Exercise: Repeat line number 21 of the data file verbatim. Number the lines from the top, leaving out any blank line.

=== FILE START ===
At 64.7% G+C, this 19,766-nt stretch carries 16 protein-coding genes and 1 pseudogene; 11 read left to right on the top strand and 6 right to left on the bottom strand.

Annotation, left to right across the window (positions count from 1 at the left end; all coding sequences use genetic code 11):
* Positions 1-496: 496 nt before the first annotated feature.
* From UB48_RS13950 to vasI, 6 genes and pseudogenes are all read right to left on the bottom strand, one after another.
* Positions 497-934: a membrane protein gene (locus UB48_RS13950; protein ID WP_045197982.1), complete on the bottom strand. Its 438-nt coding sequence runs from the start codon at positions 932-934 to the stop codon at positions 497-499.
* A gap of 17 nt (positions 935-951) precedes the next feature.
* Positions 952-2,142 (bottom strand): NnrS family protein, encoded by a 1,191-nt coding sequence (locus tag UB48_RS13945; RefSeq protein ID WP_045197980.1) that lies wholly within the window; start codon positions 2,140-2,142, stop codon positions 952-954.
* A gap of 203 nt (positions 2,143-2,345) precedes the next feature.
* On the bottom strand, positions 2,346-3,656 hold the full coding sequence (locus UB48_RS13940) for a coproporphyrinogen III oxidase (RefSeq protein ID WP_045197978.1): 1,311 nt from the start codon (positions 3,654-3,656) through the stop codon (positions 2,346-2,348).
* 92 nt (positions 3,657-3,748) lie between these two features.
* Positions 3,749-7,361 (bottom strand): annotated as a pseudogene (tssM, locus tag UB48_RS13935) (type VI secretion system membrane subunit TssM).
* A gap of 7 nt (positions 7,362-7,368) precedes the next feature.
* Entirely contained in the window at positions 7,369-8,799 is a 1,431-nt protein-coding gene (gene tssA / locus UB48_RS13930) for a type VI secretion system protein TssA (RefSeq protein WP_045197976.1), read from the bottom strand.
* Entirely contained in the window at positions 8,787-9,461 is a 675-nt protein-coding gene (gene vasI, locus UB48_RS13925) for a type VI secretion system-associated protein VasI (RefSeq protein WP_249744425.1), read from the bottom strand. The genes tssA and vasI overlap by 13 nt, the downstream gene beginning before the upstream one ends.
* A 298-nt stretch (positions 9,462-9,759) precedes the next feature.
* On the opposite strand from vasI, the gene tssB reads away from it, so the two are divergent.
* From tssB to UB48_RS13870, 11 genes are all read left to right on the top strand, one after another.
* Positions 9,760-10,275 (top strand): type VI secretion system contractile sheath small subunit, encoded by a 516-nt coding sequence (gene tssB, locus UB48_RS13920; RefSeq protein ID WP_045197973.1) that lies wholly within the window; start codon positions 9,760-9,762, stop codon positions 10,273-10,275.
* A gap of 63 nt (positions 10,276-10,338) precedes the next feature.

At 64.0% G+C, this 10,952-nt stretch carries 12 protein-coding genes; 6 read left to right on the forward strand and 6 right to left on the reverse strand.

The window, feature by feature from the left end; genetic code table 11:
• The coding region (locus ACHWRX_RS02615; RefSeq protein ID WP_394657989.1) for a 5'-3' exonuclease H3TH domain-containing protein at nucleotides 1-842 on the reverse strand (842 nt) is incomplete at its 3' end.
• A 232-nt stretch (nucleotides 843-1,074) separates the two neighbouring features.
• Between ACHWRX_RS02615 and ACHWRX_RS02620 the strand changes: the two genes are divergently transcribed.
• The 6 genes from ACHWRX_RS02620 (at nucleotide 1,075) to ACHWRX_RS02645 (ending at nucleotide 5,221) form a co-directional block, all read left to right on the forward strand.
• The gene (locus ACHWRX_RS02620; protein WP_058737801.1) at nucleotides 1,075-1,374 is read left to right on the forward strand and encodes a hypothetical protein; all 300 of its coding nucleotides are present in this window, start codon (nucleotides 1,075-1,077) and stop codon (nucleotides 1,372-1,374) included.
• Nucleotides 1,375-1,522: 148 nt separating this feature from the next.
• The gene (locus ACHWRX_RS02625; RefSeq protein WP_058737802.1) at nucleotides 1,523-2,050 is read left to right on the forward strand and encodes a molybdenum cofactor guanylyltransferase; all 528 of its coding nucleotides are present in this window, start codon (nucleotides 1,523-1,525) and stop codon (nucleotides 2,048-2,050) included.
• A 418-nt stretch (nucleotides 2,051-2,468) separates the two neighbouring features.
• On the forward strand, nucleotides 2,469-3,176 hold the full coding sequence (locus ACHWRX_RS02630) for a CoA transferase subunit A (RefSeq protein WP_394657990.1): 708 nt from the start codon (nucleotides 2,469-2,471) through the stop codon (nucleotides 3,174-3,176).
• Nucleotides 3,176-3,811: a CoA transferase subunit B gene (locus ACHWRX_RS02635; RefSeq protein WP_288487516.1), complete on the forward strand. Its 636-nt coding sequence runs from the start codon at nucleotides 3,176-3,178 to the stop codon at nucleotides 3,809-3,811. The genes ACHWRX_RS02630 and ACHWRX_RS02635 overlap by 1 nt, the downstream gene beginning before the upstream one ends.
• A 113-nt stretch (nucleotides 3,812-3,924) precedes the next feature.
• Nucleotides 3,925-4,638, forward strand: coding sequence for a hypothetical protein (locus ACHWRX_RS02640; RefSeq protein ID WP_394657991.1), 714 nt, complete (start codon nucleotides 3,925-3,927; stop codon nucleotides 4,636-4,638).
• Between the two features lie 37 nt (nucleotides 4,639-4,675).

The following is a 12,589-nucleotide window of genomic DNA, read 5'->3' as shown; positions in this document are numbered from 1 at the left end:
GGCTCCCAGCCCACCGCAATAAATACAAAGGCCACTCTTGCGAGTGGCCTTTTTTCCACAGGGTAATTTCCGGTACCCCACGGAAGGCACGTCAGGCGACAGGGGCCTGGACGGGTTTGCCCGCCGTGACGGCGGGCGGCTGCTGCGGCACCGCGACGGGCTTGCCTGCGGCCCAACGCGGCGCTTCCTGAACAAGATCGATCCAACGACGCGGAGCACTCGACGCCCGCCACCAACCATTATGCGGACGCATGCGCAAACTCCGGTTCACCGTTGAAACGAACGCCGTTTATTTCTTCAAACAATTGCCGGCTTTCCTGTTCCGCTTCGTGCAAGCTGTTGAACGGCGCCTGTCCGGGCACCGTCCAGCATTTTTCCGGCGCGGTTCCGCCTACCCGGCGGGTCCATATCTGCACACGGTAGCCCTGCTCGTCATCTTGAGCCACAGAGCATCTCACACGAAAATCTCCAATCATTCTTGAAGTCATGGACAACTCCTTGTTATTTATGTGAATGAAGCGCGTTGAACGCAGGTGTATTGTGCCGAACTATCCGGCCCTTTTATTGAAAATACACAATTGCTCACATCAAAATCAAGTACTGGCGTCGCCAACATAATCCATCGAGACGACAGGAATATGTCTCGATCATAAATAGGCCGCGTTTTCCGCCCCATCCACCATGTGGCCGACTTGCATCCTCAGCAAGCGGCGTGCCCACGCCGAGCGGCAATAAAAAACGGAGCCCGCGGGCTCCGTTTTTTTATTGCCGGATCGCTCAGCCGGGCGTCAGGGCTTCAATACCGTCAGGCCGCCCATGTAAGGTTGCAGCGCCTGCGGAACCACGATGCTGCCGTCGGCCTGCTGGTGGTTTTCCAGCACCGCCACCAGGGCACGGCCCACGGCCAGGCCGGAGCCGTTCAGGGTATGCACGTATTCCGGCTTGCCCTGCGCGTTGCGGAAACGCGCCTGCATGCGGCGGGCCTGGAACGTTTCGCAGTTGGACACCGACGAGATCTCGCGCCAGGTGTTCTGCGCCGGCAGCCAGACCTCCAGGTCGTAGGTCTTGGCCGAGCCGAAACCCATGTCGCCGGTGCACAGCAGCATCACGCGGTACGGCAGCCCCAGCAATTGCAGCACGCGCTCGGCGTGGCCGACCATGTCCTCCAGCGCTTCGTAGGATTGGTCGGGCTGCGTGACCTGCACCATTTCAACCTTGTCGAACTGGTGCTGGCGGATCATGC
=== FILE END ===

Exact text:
The window, feature by feature from the left end; genetic code table 11: